Sunday, January 27, 2008

Reading Lenin

READING LENIN: Materialism and Empiro-criticism
Thomas Riggins

Using our editor's blog to further Marxist education seems like a good idea. So here is a famous work of Lenin's that outlines what Marxist philosophy is all about. It's 100 years old this year and we might ask ourselves what is still valid in this classic. Have new philosophic developments in the last 100 years made this work outmoded? I'm going to post some reflections on the book section by section and anyone who wants to read along and comment is welcome to do so. I hope to post weekly updates and Sunday seems the best day to this as it is a free day for me.

The Prefaces. Why did Lenin write this book? He tells us because a number of people calling themselves "Marxists" have been attacking "orthodox" Marxism ("dialectical materialism") and calling it outmoded and wanting to supplement it with new ideas borrowed from bourgeois philosophy.

Engels is specifically attacked as being "antiquated" and his views on dialectics are said to be a species of "mysticism." None of the books that Lenin attacks are of much interest today and the names of the authors have mostly been forgotten. Perhaps you will recall the name of A.A. Bogdanov, certainly the name Lunacharsky will ring a bell as he later became the first Commissar of Enlightenment under the Bolsheviks.

Lenin is not opposed to criticism of the views of Marx and Engels. He mentions approvingly Mehring's critique of "antiquated views of Marx" which was undertaken from a dialectical materialist standpoint. Any historians out there reading this are encouraged to send in comments about just what these views were and where Mehring made them as Lenin does not discuss them in the Prefaces.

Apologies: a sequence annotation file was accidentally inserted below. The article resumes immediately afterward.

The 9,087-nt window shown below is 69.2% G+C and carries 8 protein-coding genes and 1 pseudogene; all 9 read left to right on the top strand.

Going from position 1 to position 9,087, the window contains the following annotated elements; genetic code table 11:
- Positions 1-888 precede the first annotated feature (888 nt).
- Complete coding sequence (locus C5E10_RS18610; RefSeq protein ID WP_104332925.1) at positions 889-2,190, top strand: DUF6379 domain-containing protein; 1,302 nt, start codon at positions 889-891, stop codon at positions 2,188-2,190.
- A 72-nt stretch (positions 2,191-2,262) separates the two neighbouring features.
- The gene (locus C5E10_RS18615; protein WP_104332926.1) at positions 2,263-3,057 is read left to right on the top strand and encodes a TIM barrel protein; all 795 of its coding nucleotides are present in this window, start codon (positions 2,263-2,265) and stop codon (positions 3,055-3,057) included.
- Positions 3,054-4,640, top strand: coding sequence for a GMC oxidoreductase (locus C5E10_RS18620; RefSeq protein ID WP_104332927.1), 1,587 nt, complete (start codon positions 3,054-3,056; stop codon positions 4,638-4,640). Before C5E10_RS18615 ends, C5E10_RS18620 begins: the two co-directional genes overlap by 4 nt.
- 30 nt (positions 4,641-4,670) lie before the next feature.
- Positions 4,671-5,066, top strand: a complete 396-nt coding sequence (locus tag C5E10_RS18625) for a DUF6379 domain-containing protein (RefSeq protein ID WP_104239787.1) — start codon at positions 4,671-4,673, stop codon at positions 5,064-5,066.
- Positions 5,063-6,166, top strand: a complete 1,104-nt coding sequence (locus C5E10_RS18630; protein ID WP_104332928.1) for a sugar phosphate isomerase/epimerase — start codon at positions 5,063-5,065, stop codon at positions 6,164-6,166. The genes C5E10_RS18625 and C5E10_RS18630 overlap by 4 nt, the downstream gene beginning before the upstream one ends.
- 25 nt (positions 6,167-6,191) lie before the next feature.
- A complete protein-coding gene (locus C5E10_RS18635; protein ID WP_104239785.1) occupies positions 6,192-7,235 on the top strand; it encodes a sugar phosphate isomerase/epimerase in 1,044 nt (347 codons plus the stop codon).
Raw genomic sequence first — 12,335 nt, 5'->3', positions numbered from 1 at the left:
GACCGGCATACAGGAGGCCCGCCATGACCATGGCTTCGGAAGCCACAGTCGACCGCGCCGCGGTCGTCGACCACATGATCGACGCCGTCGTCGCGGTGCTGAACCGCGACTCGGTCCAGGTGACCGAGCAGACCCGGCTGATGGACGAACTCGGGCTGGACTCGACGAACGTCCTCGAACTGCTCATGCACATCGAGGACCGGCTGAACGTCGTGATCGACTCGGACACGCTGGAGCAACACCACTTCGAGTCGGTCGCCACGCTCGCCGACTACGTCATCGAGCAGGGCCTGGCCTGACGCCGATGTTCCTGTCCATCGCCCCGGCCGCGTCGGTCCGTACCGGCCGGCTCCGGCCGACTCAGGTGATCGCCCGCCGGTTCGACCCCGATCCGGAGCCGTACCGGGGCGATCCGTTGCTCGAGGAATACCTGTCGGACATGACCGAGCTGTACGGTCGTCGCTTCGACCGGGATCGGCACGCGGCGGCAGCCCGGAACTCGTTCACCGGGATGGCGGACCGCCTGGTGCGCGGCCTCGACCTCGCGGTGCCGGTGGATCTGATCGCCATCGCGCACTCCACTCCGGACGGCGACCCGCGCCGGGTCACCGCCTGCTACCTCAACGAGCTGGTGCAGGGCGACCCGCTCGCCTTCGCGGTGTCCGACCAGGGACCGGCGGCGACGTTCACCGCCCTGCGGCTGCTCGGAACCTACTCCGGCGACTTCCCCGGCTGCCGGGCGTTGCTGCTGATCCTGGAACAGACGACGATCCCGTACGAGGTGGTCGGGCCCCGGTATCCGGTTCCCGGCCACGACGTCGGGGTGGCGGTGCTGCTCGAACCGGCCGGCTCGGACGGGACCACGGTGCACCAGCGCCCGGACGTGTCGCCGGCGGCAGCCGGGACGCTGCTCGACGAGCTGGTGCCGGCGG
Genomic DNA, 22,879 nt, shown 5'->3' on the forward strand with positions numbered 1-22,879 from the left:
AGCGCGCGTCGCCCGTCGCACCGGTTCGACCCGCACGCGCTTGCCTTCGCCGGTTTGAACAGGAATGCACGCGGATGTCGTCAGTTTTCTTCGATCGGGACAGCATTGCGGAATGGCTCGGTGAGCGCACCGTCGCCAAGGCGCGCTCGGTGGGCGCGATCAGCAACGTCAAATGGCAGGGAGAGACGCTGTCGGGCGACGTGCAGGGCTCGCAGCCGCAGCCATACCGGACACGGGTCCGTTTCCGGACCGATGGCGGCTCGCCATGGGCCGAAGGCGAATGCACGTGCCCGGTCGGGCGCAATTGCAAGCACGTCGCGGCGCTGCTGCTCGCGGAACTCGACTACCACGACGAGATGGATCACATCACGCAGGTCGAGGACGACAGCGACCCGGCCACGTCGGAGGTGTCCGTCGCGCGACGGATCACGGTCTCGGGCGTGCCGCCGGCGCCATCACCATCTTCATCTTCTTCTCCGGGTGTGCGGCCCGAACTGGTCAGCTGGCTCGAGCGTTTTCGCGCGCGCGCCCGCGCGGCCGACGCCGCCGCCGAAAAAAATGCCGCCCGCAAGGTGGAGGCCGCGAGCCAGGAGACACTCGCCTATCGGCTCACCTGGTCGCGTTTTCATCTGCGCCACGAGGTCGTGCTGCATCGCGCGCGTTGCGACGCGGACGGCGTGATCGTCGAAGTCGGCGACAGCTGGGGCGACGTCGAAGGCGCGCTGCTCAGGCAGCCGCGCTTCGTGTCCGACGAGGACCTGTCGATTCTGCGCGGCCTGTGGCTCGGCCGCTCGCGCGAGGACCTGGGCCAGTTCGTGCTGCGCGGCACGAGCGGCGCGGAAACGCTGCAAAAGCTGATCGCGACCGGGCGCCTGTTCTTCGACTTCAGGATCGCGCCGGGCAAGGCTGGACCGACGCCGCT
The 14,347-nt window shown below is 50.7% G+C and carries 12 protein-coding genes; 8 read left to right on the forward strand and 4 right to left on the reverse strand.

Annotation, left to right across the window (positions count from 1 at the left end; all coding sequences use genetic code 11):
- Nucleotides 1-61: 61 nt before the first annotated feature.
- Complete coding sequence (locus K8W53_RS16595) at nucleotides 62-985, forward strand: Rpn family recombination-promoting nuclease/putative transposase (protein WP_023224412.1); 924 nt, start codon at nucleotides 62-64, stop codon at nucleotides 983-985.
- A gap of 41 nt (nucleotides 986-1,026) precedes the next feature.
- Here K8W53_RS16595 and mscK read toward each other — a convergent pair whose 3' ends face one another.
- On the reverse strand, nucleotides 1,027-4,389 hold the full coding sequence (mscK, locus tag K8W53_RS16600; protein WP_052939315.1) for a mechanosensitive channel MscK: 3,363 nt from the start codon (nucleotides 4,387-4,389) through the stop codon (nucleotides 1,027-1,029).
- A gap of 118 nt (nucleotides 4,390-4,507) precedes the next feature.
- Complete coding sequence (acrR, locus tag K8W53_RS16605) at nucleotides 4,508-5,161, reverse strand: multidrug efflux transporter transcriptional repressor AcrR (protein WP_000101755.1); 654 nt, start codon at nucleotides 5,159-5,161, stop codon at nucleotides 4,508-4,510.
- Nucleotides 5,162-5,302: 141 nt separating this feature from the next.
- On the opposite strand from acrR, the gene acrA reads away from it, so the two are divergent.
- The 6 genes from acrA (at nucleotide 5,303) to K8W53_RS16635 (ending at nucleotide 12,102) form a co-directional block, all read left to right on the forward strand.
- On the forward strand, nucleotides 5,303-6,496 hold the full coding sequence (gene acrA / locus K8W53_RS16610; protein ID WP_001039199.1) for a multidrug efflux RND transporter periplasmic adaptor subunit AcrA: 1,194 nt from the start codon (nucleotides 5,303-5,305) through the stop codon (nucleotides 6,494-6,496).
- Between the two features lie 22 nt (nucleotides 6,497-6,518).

Besides defending the "orthodox" view from "heretics", Lenin also wanted to know what drove ostensible Marxists to bourgeois philosophy. What, he asks, "was the stumbling block to these people" that made them desert the orthodox position.

Well, in our own day we have a similar problem. Engels is still attacked and efforts are made to cut Marx away from Engels and make Engels some sort of hack. We also have ordinary language Marxists, existentialist Marxists, phenomenological Marxists, postmodern Marxists, etc., etc.

Next week I'll look at "In lieu of an Introduction." I'm using Vol. 14 of the CW for the text. The book itself seems to be out of print. Maybe you can find a copy on line. If you google "materialism and empiro-criticism" the first entry you get should be an on line copy of the book so if you don't have a hard copy you can still read it.


Anonymous said...

You have an excellent idea; I'll be sure to read it. I very much hope you follow thru.

Green Bolshevik said...

This reading and sharing of Lenin's work is the only useful post on this blog.

real bolshevik said...

I disagree with "green bolshevik." Being able to change the world and the country isn't just based on how much you know about what Lenin said 100 years ago--though that's important too. Talking about and getting involved in the real world as it is now is crucial too. I think that's what being a real bolshevik is.

Carl Davidson said...

Lenin's 'Empirio-Criticism' may be too narrowly focused for what you seem to want to do, defending dia-mat against 'bourgeois philosophy.'

Lenin was aiming at a few people going off the deep end around the time of Einstein, making too much of the 'revolution in physics.' Today there have been many more revolutions, and dia-mat, if it can't jettison some 19th Century baggage, itself ends up as dogma.

Taken Stephen J Gould, an historical materialist and scientist par excellance. In his book 'Full House,' he does a wonderful critique of the dia-mat notion of progress through history, especially any 'inevitable' flavor of it. He posits an open future, more chaotic and complex than that posited by dia-mat.

Same goes for John Dewey's instrumental theory of truth, which is more in tune with what scientists actually deploy when doing science today.

Who said Marxism is science or it is nothing? Not entirely true, but very well, the question then is what really is cutting edge science today? Hint: It doesn't all fit into the old dia-mat formulas, methods and catergories, which were themselves historically shaped.